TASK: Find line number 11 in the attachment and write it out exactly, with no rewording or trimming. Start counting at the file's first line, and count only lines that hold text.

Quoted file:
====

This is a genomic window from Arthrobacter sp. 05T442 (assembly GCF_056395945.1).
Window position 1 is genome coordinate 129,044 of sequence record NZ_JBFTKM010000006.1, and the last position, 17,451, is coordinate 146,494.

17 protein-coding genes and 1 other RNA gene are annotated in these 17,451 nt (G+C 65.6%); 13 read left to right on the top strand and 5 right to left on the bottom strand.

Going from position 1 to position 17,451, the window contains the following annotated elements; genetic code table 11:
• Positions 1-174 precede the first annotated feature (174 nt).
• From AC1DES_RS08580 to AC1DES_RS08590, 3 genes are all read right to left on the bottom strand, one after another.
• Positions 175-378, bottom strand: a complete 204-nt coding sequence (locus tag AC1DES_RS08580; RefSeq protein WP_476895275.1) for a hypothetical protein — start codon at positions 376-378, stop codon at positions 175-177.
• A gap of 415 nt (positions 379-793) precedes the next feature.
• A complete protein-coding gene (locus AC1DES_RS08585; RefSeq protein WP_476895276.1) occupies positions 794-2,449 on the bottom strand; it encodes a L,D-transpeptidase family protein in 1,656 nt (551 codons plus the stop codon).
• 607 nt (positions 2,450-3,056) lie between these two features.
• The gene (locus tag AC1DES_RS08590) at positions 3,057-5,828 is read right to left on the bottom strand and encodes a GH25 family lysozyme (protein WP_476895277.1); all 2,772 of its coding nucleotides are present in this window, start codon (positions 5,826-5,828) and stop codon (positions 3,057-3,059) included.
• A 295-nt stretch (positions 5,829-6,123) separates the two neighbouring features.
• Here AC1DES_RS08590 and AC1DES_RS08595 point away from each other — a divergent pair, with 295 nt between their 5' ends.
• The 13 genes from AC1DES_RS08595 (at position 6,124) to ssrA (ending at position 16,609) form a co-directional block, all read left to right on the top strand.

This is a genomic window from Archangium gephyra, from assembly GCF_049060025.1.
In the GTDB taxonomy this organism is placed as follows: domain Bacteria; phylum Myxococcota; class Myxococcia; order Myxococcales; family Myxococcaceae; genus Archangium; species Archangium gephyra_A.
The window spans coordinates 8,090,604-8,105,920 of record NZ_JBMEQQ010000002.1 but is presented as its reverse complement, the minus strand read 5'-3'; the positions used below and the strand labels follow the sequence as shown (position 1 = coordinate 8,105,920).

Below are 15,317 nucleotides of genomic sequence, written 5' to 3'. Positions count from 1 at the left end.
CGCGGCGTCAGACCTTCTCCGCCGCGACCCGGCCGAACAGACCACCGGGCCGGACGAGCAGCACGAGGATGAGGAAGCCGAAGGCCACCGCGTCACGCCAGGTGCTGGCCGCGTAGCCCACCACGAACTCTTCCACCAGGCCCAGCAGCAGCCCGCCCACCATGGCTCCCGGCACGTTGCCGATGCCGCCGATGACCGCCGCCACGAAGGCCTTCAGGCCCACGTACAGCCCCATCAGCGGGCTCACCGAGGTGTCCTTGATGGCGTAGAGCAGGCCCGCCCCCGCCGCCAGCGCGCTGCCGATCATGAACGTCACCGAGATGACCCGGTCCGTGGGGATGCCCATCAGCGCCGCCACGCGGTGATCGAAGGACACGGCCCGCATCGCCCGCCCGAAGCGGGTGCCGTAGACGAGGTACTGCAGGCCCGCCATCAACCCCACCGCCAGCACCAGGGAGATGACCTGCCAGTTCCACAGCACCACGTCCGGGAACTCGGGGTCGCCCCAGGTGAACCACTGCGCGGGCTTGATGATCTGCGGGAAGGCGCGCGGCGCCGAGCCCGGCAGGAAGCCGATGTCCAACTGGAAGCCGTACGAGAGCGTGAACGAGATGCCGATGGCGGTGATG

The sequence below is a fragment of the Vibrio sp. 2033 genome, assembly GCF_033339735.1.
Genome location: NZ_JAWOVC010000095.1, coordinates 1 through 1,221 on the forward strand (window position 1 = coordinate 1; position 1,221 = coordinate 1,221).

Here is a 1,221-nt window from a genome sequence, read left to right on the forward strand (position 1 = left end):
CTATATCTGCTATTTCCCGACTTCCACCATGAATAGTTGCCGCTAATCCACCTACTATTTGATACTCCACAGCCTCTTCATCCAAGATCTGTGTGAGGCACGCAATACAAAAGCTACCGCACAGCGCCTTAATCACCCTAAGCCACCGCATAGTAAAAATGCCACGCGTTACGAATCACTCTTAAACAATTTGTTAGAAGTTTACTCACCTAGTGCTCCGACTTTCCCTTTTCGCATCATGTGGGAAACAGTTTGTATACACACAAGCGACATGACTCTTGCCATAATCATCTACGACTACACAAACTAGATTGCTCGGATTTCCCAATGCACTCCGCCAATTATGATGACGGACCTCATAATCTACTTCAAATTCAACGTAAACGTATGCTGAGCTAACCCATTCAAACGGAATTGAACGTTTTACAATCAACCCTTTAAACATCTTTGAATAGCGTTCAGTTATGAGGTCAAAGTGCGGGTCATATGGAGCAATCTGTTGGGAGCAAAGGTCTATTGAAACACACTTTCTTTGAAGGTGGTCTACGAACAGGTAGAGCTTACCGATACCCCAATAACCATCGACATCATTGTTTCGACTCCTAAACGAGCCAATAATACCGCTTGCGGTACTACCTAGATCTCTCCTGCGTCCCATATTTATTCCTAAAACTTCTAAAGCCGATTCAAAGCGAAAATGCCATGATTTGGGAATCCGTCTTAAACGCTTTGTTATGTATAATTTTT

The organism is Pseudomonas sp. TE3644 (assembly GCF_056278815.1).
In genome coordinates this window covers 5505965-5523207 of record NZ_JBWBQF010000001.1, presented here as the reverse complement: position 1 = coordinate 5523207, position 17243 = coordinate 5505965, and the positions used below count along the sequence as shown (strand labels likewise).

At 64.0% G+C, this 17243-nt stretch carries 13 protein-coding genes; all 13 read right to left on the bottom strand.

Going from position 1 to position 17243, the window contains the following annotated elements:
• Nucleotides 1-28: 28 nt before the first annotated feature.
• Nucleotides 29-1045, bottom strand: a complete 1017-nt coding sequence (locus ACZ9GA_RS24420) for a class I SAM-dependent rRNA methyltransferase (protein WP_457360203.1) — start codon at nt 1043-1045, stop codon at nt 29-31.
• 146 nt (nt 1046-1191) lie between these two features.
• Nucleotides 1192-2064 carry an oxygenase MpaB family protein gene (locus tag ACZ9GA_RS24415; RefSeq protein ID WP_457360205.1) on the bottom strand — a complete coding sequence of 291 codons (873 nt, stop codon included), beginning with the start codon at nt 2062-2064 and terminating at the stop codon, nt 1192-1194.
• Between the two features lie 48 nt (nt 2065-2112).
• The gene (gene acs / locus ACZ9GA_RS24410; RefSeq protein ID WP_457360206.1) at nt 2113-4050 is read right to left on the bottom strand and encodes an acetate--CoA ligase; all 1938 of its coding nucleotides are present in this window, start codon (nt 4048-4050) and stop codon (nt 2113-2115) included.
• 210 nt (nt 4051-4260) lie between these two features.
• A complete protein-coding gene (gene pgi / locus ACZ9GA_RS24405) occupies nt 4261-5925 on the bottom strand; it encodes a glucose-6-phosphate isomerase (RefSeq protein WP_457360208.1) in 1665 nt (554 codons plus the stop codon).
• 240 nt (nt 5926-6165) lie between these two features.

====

• The gene (locus tag AC1DES_RS08590) at positions 3,057-5,828 is read right to left on the bottom strand and encodes a GH25 family lysozyme (protein WP_476895277.1); all 2,772 of its coding nucleotides are present in this window, start codon (positions 5,826-5,828) and stop codon (positions 3,057-3,059) included.